Springsteen’s narration is illustrated by still and video images, old and new, a recurring motif being a car driving through an arid western landscape on a modern, empty road. The first song, Hitch Hikin’ fits right in. Springsteen is aware of the myth, although his early albums are also motorcycles. ‘This is my 19th album and I’m still writing about cars,’ he reminds us, while he supposes that they are a metaphor for ‘freedom and the open road.’ While it’s safe to say Springsteen spent more time in concert venues, recording studios and on world tours with his entourage than driving solo on the open road, he sings the melancholy, The Wayfayer, with its fabulous beat, followed by Tucson Train with its uplifting orchestration.
The beautiful, metaphorical Wild Horses, sung like a confession, refers to Springsteen leaving friends behind without saying goodbye, and to his bad temper.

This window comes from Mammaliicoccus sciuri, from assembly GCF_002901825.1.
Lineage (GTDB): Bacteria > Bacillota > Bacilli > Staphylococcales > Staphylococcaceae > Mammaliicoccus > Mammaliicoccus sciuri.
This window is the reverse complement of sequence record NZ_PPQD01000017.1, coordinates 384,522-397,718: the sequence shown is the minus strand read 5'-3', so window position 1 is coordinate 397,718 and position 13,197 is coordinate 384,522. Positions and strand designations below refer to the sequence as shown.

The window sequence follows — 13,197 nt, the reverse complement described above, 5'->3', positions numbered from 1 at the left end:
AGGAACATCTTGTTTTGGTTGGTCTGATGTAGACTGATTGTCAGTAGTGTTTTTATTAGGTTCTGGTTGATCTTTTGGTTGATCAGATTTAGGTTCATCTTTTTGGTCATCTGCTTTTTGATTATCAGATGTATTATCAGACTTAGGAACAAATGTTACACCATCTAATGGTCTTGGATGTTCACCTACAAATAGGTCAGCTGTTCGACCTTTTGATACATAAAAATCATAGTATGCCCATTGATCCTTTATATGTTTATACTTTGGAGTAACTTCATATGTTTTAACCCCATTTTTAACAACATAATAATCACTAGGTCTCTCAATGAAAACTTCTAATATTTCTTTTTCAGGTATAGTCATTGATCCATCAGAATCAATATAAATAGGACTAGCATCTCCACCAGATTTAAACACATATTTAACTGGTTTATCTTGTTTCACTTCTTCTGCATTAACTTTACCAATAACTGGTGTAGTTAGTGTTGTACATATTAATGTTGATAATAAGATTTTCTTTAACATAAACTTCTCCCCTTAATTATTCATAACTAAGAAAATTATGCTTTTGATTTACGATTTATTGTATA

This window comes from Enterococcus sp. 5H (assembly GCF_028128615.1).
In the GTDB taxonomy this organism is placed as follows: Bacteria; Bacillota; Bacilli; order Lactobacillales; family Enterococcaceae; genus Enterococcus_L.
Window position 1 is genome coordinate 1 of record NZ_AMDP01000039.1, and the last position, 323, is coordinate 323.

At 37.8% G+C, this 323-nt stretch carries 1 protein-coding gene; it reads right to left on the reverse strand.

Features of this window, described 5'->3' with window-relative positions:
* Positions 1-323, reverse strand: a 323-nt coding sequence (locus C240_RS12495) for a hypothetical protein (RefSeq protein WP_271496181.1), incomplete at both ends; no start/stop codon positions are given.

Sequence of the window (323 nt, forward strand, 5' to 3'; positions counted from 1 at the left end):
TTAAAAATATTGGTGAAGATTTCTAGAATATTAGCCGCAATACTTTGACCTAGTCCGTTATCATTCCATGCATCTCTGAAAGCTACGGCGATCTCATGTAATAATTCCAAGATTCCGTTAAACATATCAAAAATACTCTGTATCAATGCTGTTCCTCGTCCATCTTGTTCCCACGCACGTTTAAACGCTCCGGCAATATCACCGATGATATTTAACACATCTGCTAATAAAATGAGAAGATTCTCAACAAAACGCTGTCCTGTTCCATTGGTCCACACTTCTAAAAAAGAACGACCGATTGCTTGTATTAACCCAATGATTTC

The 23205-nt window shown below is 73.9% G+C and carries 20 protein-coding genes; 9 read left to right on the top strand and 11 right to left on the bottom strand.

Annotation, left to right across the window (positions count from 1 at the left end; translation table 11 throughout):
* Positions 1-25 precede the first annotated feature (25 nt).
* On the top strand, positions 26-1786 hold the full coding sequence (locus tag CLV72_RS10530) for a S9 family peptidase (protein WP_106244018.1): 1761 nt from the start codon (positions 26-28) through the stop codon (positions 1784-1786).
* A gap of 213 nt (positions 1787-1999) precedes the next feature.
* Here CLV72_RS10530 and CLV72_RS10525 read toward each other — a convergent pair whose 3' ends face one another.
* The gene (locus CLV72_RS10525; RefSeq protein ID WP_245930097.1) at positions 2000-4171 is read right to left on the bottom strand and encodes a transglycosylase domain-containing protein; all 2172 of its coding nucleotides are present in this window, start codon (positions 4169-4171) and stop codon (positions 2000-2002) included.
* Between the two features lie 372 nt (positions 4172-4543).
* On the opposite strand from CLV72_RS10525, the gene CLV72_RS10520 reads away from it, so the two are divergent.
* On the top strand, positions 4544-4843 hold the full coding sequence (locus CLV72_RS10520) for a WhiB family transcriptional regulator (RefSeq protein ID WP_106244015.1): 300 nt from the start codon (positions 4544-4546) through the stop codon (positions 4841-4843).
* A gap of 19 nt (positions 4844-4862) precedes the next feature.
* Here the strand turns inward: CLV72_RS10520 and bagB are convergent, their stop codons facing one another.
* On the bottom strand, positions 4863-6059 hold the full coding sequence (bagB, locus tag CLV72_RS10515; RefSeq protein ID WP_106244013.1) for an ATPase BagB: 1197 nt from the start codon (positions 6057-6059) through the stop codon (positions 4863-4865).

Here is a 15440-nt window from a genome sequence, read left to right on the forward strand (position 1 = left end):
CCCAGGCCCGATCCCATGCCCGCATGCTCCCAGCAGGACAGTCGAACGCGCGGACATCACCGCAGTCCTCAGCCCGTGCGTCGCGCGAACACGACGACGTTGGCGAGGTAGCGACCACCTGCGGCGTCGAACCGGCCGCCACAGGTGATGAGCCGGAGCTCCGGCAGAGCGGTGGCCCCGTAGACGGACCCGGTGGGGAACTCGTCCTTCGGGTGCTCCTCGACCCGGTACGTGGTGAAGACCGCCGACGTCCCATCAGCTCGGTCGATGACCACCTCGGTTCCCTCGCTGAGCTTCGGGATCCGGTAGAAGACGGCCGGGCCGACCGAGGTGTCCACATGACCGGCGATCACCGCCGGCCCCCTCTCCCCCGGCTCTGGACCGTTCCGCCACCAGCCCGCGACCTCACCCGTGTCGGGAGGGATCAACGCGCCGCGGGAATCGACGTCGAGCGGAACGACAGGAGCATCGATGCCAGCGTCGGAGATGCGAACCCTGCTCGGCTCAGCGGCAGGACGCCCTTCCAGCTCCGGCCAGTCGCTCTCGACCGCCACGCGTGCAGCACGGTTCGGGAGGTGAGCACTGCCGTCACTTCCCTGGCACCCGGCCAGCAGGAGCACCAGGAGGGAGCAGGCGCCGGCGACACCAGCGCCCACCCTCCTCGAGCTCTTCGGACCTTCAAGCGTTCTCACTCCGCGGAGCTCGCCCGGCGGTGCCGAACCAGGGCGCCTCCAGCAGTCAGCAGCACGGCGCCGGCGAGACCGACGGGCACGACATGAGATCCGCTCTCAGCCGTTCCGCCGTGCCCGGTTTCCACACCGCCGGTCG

Guess it was somethin’ I shouldn’t have done,
Guess I regret it now,
Ever since I was a kid,
Tryin’ to keep my temper down is like,
Chasin’ wild horses…
Springsteen was a rebel and a loner as a kid, but was he ever a lonesome cowboy in California? He followed his parents there when he was in his early 20s and moved there again with his future wife, Scialfa, in the early 1990s. They left California to raise their young children in New Jersey away from the public eye. Two of the character-driven songs sound like they were written, not about Springsteen, but about the two protagonists in Quentin Tarantino’s recent film, Once Upon a Time in Hollywood. That wonderful film is about the relationship between a has-been television cowboy who has not adapted with the times, and his sidekick, a famous stuntman shunned by Hollywood over rumours that he killed his wife. The last two lines of Drive Fast (Stuntman) are: I got two pins in my ankle and a busted collarbone/A steel rod in my leg, but it walks me home.